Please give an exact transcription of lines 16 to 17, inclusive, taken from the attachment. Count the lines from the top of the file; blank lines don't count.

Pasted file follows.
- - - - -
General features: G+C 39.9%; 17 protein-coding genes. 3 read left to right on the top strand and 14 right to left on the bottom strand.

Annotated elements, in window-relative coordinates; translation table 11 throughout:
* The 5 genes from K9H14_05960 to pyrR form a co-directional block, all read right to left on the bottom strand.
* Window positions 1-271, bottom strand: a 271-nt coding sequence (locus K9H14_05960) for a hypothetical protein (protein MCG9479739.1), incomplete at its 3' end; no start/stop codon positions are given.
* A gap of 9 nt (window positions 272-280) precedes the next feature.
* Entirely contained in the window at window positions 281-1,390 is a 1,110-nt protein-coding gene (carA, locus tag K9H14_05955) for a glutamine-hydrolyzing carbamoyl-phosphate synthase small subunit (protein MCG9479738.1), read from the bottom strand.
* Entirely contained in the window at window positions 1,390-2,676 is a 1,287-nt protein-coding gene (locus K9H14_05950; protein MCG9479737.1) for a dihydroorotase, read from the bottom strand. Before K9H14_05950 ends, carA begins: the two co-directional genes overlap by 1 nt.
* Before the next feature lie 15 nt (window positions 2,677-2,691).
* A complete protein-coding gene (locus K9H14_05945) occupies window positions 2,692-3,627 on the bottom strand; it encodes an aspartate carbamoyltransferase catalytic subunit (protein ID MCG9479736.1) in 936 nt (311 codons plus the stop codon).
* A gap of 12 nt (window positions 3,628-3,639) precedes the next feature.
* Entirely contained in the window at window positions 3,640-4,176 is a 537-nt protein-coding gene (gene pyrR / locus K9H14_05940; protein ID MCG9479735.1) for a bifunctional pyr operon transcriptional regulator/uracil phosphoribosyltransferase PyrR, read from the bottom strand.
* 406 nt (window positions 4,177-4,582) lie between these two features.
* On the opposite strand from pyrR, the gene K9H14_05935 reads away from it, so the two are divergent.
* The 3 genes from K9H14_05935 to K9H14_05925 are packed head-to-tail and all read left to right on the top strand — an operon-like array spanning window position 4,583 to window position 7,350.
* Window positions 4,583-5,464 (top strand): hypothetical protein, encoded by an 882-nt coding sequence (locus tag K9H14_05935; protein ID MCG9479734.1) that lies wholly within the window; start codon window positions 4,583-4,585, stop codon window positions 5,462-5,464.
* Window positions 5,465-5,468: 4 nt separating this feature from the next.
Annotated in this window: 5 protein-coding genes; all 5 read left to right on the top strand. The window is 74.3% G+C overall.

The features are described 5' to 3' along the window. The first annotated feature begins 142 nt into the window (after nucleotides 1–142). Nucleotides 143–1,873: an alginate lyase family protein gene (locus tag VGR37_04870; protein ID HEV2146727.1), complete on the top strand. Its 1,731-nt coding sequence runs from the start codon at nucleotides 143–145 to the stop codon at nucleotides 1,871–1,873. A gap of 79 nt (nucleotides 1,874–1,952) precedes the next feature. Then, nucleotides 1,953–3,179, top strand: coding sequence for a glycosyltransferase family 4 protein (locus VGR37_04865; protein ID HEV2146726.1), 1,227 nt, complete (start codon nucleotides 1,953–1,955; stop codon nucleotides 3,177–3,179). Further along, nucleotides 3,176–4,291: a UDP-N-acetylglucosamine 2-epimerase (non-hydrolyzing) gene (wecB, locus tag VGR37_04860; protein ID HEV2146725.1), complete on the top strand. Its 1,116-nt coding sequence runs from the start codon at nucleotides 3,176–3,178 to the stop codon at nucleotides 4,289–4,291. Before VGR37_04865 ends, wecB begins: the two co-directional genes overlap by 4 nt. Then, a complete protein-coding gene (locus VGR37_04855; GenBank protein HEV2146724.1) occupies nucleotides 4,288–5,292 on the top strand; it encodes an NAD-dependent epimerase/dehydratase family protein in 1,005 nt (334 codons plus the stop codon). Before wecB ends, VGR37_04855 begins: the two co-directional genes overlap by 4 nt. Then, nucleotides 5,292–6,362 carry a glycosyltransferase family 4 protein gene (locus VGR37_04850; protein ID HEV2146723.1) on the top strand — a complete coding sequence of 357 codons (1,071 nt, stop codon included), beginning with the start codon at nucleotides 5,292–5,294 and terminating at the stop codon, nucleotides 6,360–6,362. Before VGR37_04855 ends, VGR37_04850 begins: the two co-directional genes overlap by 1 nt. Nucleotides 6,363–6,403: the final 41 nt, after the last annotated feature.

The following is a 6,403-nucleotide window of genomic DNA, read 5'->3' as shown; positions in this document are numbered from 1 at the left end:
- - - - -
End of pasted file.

* Window positions 5,465-5,468: 4 nt separating this feature from the next.
Annotated in this window: 5 protein-coding genes; all 5 read left to right on the top strand. The window is 74.3% G+C overall.